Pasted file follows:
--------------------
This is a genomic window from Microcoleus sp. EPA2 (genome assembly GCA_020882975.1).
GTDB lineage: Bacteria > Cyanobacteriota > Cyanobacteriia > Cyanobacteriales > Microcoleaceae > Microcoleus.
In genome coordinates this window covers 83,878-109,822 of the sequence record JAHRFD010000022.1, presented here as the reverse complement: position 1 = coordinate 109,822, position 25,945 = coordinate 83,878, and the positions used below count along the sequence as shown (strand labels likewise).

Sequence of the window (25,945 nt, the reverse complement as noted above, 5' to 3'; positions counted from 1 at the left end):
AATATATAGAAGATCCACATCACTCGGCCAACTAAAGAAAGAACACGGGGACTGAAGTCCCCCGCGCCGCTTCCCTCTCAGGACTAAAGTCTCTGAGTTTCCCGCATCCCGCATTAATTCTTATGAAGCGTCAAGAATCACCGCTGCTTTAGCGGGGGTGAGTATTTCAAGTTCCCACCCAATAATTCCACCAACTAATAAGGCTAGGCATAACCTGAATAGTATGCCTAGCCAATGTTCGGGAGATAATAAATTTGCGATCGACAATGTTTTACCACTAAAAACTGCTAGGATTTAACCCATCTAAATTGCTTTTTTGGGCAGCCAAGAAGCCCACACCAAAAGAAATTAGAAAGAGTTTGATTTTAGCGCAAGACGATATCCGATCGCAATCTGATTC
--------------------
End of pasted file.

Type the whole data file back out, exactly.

This is a genomic window from Microcoleus sp. EPA2 (genome assembly GCA_020882975.1).
GTDB lineage: Bacteria > Cyanobacteriota > Cyanobacteriia > Cyanobacteriales > Microcoleaceae > Microcoleus.
In genome coordinates this window covers 83,878-109,822 of the sequence record JAHRFD010000022.1, presented here as the reverse complement: position 1 = coordinate 109,822, position 25,945 = coordinate 83,878, and the positions used below count along the sequence as shown (strand labels likewise).

Sequence of the window (25,945 nt, the reverse complement as noted above, 5' to 3'; positions counted from 1 at the left end):
AATATATAGAAGATCCACATCACTCGGCCAACTAAAGAAAGAACACGGGGACTGAAGTCCCCCGCGCCGCTTCCCTCTCAGGACTAAAGTCTCTGAGTTTCCCGCATCCCGCATTAATTCTTATGAAGCGTCAAGAATCACCGCTGCTTTAGCGGGGGTGAGTATTTCAAGTTCCCACCCAATAATTCCACCAACTAATAAGGCTAGGCATAACCTGAATAGTATGCCTAGCCAATGTTCGGGAGATAATAAATTTGCGATCGACAATGTTTTACCACTAAAAACTGCTAGGATTTAACCCATCTAAATTGCTTTTTTGGGCAGCCAAGAAGCCCACACCAAAAGAAATTAGAAAGAGTTTGATTTTAGCGCAAGACGATATCCGATCGCAATCTGATTC